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BAE Awarded $123M for Thermal Weapon Sights

Photonics.com
Sep 2010
LEXINGTON, Mass., Sept. 7, 2010 — BAE Systems received a $123 million contract from the US Army for continued production of thermal weapon sights (TWS) that improve situational awareness and survivability for men and women in combat.


Developed in partnership with the US Army, PEO Solider, BAE Systems’ light, medium and heavy thermal weapon sights (TWS) provide soldiers with day and night advantages in detecting, observing and engaging hostile targets, independent of darkness and common obscurants used for visual concealment. (Photo: Business Wire).

The order—the most recent under a five-year, indefinite-delivery and indefinite-quantity contract—increases the company’s TWS contract value to greater than $1 billion since 2004.

The global defense, security and aerospace company’s electronics technology is used on rifles, machine guns and mounted weapon systems.

Additionally, the company recently received a $14 million multi-year contract to provide the same sights to the Canadian Army.

Using its MicroIR uncooled infrared sensor technology to generate infrared imagery, the TWS allow operators of individual and crew-served weapons to see deep into the battlefield in darkness and through smoke, fog and other obscurants. In addition, it helps the operator to detect and identify targets at longer ranges.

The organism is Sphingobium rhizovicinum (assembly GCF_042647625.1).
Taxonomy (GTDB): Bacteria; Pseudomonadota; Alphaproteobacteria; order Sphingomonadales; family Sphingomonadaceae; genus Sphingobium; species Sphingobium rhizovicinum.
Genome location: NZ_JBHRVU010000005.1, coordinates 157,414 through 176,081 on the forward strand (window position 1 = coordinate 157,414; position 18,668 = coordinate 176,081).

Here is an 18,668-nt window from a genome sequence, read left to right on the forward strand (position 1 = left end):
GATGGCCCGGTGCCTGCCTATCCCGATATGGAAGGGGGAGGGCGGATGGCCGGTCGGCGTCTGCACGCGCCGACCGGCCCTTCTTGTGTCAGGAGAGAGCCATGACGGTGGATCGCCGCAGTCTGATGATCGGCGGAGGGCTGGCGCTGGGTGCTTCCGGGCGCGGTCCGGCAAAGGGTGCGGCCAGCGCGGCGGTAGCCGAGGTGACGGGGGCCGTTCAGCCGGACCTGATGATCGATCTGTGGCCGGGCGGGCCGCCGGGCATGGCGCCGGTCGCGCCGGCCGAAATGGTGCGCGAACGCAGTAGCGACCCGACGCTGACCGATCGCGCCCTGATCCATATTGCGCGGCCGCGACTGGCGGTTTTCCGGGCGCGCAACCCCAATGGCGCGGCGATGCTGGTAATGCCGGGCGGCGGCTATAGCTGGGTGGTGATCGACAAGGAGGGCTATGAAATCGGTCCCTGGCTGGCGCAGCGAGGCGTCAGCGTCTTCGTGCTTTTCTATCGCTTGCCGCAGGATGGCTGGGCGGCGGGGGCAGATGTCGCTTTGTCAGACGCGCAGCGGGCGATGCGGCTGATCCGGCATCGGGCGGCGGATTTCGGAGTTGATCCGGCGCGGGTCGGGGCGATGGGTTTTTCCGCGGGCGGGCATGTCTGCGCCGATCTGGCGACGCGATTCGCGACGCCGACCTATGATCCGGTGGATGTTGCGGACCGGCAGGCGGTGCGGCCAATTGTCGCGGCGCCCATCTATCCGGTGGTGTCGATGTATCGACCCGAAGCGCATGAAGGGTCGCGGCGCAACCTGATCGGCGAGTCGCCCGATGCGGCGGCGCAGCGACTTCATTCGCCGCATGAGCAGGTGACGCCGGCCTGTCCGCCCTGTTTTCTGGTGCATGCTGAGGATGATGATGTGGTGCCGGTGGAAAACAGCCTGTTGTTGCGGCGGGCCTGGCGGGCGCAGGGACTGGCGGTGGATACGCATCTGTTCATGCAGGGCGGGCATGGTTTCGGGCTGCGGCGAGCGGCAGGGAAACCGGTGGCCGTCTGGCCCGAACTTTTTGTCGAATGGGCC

The sights complement current and future infantry armaments which enable users to overmatch the enemy in all conditions, day or night, said the company.

For more information, visit: www.baesystems.com 



GLOSSARY
fog
1. A term used to describe the clouded appearance of an incompletely polished surface that scatters light. 2. The accumulation of moisture on an optical surface. 3. The extra spectral blackening of a photographic emulsion.
sensor
1. A generic term for detector. 2. A complete optical/mechanical/electronic system that contains some form of radiation detector.
target
1. The anode or anticathode of an x-ray tube that emits x-rays when bombarded by electrons. 2. The screen in a television imaging tube that is scanned by an electron beam to determine the charge-density stored on it.
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